In the classroom, teachers will present a concept, and using their computers, the students will solve problems related to that concept. This approach “frees the child to grow and move at their own pace,” LeGros said. “It empowers the child to excel. Once they master a concept they can move on.”
The blended approach also teaches the students time management, interpersonal skills, creative problem-solving skills and decision making, he said.
One of the biggest advantages to this approach is allowing children at different levels to progress at their own pace. If a student has easily mastered the concept, he or she can move on to another area. A student struggling with the concept can receive one-on-one instruction to help them through it.
“The parents are excited,” LeGros said. “Our teachers are very well trained in this model.”
LeGros is one of seven new school leaders at CSDA. The other new principals are Morgan Daniels at St. Dominic Savio Catholic High School in Austin, Kelly Laster at Holy Family Catholic School in Austin and Mary Lou Anderle at Sacred Heart Catholic School in La Grange. At St. Gabriel’s Catholic School in Austin, Dan McKenna is the new Head of School and Ted Lakoski is the Head of the Lower School. Dr. Judith Knotts is interim Head of School at St. Michael’s Catholic Academy in Austin.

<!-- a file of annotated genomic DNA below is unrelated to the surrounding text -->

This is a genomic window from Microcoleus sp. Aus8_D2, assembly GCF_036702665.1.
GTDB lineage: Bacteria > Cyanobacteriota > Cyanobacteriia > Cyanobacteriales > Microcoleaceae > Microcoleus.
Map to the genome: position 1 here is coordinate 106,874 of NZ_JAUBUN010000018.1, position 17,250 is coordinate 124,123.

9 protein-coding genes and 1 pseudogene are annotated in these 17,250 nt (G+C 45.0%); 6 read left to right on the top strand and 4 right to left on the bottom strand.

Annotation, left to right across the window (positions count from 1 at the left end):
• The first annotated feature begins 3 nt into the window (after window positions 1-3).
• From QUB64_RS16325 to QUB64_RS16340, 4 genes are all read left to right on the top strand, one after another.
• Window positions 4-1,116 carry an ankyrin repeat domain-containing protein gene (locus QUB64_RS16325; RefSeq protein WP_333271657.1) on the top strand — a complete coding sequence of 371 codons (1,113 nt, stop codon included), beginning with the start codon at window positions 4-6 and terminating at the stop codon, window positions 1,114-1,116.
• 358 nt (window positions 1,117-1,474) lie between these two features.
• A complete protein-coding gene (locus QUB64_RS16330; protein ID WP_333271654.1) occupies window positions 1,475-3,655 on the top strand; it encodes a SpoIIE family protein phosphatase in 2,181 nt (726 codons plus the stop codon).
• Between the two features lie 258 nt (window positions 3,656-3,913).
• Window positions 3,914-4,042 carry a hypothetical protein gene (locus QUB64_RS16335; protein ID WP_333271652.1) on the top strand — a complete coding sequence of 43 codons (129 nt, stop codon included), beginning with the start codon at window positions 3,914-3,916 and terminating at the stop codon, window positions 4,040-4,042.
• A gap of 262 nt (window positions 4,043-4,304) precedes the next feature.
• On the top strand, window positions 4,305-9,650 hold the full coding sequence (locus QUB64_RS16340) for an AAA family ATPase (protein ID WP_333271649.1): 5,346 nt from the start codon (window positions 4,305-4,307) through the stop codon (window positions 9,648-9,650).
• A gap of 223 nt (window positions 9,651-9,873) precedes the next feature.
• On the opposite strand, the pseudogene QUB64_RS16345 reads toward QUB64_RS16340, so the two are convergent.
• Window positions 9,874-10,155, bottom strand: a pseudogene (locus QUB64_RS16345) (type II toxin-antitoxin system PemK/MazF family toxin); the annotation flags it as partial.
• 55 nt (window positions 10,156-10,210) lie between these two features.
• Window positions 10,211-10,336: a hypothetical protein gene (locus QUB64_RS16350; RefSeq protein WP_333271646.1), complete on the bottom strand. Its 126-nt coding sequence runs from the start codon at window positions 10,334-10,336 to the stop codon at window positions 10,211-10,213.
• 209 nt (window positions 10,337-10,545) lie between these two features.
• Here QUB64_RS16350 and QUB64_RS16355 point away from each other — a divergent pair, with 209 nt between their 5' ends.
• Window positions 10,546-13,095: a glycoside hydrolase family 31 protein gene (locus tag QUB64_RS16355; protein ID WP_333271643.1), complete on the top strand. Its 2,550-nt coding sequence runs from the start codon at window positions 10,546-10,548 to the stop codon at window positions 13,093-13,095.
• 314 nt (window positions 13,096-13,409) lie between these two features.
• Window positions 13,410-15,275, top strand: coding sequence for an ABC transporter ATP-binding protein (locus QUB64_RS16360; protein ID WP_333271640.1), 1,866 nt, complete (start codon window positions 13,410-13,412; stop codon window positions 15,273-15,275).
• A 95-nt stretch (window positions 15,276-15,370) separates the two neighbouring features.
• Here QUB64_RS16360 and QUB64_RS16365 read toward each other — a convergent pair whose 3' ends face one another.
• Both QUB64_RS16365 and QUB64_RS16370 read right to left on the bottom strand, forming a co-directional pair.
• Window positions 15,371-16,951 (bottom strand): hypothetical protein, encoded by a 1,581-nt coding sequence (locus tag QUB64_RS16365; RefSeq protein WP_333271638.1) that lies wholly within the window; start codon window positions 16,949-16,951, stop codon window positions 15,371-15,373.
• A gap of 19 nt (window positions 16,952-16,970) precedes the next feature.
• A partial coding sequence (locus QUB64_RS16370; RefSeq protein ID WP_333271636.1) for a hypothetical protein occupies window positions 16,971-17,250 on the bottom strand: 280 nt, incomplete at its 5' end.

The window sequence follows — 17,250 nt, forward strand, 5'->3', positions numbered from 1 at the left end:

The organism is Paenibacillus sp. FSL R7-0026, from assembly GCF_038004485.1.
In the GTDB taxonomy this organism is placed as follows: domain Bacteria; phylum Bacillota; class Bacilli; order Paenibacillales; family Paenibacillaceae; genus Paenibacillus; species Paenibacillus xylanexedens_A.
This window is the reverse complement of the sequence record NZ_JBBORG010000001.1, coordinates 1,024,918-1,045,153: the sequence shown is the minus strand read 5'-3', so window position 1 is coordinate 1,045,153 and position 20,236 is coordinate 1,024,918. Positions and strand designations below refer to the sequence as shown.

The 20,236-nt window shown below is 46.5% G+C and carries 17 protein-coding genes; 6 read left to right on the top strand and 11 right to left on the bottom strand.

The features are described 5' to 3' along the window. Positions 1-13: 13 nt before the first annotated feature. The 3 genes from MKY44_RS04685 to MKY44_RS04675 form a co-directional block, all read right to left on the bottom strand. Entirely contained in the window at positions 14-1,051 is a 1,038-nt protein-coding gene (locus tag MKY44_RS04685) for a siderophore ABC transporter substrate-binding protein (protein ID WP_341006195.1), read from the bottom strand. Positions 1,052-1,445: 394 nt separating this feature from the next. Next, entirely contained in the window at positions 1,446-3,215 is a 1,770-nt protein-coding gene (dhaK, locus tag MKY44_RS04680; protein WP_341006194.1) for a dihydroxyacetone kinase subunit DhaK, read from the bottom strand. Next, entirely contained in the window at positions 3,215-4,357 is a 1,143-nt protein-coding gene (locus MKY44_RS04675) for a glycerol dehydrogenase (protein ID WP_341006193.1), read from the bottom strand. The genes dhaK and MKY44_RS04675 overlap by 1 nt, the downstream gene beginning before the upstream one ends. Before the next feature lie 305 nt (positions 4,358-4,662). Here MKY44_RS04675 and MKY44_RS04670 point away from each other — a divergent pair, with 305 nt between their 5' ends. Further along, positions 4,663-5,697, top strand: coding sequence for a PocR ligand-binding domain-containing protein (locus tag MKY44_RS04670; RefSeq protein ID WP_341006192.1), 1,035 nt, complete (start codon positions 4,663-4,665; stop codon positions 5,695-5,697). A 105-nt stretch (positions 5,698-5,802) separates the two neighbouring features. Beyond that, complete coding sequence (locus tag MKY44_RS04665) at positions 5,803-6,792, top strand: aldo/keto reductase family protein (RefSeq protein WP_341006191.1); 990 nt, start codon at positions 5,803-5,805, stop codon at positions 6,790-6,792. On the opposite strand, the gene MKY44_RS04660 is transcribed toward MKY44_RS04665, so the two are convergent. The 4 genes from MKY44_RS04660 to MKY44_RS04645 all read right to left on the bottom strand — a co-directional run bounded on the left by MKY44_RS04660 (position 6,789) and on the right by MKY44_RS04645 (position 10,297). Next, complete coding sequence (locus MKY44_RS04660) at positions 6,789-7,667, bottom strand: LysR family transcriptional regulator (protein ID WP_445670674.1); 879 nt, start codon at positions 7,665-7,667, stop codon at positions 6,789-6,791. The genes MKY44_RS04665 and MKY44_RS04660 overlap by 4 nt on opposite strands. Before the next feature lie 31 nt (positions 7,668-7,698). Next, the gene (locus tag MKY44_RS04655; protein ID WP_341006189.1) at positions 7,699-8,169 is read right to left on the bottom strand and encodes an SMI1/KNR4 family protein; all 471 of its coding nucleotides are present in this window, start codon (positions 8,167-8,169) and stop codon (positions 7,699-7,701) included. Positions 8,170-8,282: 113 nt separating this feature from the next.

One of the long-term goals for CSDA is to make Catholic schools more accepting of students with learning differences, Poe and Vanders said. To that end, an increasing number of CSDA schools have academic language therapists on campus.
An example of a Catholic school working with students who have learning challenges is St. Louis Catholic School in Austin.
Heidi Pickerill is the reading and dyslexia specialist at St. Louis Catholic School. She is an integral part of the campus and has been working with students with learning differences at St. Louis for more than 14 years. Pickerill works four days per week.